Will it be a Long, Hot Summer in Central Asia?
Central Asians have been through a lot over the last century. They are not strangers to famine and hardship, but that does not mean that they will just be able to brush off what is turning out to be a global crisis in food prices. Over the last several weeks, there has been increased media attention to the rising prices of foodstuffs around the world. The Economist has called it the “Silent Tsunami” in Asia, and the Washington Post has been looking at its affects in Africa. But, what about Central Asia?
According to most articles on the quickly evolving food crisis around the world, there are a couple of different factors that seem to be colliding to push prices up. The first relates to increasing consumption of meat, especially in China and India. As these countries become more carnivorous as part of their prosperity, they require more livestock, and livestock requires more grain. Wheat and rice, in particular, are suddenly in short supply as this increased demand becomes exacerbated by speculative grain stockpiling and countries limiting their exports in order to protect their own people. Kazakhstan, for example, has completely shut off its export of wheat in order to feed its own people. Finally, the rapidly rising price of grains worldwide is further propelled by the rising price of oil. Even when import markets are able to get their hands on the grain at prices increased by short supply, the value is further increased by the climbing costs of transportation.
This type of situation is, of course, going to affect the poorest people in the world the most. Those people who are already living hand to mouth to feed themselves suddenly are faced with unexpected costs, which they may not be able to handle. While most people in this category live in Africa and East Asia, there is also a substantial population in Central Asia which is always just scraping by to make ends meet. While Kazakhstan is likely to be the best off of the bunch given its own wheat supply and the general condition of the economy in that country, the Kazakh rumor mill is already buzzing about potential famine.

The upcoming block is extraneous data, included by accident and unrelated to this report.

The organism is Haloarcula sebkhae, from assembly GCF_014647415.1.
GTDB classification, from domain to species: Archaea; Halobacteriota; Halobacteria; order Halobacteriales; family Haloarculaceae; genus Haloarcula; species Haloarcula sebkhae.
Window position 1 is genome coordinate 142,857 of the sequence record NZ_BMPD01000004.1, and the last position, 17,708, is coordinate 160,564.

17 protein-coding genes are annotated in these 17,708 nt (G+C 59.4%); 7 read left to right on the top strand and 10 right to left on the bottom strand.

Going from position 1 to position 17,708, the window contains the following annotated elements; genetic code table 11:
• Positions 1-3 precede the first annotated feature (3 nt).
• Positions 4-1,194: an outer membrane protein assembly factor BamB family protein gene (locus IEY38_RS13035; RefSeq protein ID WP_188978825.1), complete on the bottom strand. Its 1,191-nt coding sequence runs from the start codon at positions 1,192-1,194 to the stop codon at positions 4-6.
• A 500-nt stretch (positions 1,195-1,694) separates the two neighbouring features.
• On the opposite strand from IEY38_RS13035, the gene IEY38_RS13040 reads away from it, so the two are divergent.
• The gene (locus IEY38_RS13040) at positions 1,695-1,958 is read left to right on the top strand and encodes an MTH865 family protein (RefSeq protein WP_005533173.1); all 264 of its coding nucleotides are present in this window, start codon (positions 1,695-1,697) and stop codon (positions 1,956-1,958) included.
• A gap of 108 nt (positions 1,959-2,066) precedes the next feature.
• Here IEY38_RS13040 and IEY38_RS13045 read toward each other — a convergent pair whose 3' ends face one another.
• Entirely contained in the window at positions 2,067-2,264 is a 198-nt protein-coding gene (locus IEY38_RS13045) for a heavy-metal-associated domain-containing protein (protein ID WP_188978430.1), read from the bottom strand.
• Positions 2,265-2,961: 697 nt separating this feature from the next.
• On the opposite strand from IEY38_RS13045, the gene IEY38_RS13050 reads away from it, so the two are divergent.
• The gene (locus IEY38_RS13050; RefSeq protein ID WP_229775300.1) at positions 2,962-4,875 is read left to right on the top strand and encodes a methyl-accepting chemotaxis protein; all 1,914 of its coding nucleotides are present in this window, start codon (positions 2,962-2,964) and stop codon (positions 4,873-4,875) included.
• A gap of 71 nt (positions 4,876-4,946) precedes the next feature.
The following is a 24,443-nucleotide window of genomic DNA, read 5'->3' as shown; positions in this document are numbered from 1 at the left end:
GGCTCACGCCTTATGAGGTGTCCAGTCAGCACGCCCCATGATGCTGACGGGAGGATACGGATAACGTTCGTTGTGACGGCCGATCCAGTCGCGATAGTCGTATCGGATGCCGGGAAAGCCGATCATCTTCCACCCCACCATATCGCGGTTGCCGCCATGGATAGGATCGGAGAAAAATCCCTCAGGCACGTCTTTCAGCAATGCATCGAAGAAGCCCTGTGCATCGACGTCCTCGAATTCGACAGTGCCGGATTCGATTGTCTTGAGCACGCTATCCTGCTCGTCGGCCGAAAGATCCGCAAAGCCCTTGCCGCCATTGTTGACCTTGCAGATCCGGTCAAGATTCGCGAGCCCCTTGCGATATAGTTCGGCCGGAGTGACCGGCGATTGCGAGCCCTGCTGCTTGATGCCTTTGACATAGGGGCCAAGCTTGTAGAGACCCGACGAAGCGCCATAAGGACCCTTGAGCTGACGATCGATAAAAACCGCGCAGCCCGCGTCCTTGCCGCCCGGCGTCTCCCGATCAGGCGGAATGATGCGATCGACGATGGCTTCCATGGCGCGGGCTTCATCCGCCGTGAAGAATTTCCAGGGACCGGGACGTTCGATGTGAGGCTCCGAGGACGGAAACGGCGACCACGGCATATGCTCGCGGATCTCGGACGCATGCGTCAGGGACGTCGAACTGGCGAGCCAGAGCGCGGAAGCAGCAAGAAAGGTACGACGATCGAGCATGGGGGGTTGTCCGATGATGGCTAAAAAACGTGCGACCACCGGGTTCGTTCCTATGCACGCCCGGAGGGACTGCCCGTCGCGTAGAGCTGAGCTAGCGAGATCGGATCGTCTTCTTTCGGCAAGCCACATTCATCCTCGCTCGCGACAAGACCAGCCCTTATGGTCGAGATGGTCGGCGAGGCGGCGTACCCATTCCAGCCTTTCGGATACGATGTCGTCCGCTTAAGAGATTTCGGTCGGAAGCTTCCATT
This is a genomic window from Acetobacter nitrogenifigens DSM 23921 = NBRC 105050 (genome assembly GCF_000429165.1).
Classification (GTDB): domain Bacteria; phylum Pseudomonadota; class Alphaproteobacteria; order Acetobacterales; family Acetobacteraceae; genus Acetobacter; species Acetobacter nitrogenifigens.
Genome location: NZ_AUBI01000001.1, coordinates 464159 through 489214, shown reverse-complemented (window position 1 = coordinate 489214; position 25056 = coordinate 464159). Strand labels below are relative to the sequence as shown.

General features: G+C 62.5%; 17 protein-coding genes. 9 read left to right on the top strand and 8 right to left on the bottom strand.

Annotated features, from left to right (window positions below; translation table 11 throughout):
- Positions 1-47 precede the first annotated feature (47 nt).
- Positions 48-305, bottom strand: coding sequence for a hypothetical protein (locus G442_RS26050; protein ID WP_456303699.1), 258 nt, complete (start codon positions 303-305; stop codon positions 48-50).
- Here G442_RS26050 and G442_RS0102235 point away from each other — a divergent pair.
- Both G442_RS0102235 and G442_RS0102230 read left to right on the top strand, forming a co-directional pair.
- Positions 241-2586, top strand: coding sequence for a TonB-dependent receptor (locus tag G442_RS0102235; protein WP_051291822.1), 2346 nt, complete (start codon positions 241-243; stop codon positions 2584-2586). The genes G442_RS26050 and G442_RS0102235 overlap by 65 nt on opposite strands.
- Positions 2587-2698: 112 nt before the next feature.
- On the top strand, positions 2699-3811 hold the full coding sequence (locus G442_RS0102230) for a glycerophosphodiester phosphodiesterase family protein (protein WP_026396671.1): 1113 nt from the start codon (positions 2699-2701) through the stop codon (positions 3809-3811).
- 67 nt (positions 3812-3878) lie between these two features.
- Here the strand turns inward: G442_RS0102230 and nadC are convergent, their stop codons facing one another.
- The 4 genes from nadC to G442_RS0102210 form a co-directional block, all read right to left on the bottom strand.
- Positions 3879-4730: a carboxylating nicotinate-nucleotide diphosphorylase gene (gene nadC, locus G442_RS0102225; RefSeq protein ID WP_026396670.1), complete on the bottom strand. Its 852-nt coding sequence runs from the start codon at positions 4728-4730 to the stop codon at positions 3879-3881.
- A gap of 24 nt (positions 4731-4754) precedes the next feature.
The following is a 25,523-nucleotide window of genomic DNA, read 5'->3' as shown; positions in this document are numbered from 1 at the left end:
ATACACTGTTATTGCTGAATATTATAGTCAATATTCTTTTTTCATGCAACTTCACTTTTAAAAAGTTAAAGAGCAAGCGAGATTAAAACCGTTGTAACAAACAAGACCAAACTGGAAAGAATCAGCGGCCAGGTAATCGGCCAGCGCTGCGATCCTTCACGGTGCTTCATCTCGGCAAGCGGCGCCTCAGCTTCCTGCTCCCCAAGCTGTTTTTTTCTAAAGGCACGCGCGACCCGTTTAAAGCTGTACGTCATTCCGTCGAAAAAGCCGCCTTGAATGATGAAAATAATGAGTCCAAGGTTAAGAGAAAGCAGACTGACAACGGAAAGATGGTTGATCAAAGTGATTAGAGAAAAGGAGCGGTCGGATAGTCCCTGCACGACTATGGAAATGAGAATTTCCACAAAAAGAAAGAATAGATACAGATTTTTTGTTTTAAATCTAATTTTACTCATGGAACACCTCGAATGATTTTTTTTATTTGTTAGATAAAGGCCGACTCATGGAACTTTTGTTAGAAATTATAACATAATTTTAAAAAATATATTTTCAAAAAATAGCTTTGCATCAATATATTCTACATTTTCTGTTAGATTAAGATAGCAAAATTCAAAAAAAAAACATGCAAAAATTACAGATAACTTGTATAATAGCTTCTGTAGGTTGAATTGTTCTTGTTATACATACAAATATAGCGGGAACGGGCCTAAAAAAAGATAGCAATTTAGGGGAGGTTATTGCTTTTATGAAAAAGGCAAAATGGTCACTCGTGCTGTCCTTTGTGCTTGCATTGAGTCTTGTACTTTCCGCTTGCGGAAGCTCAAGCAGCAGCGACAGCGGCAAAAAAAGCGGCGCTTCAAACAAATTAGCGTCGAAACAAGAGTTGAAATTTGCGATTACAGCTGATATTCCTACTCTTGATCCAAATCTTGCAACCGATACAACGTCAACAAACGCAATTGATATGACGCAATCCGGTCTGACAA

If that is the case, one can only expect that the situation in the other four countries is likely to be far worse. Tajikistan is probably the most vulnerable. Having just emerged from a humanitarian tragedy during the winter as children and elderly died when losing access to heat, the people of Tajikistan will likely be the hardest hit by rising food prices. With most of the country’s adult men working in Russia and Kazakhstan, Tajikistan’s farms are suffering from a serious lack of manpower. While families are staying alive on remittances, it can be expected that those remittances will be stretched further as the cost of feeding one's families catapults. Furthermore, Tajikistan’s weak government offers its citizens little social safety net to take up the slack. Kyrgyzstan will undoubtedly face the same problems. Also making ends meet through remittances from working family-members abroad, many Kyrgyz citizens will likely face extreme difficulties feeding themselves this summer. In Turkmenistan and Uzbekistan, the question remains as to how effective these neo-socialist states can be in providing for their people by subsidising foodstuff. Turkmenistan has it somewhat easier since its population is much smaller, and state revenues per capita continue to grow with the cost of oil and gas. Uzbekistan, however, could be in real trouble as its large population tries to stretch already tight budgets even further to sustain rural families.
Thus far, this issue has not been highlighted much in the local media, but it is already being discussed in mahallas and auls throughout the region as Central Asians brace themselves for what could be a difficult summer. The question is whether thick skins and ingenuity established over decades of crises can help the people of the region make it through this latest global economic scare or whether the hot summer in Central Asia will result in unexpected social tragedies or even civil unrest.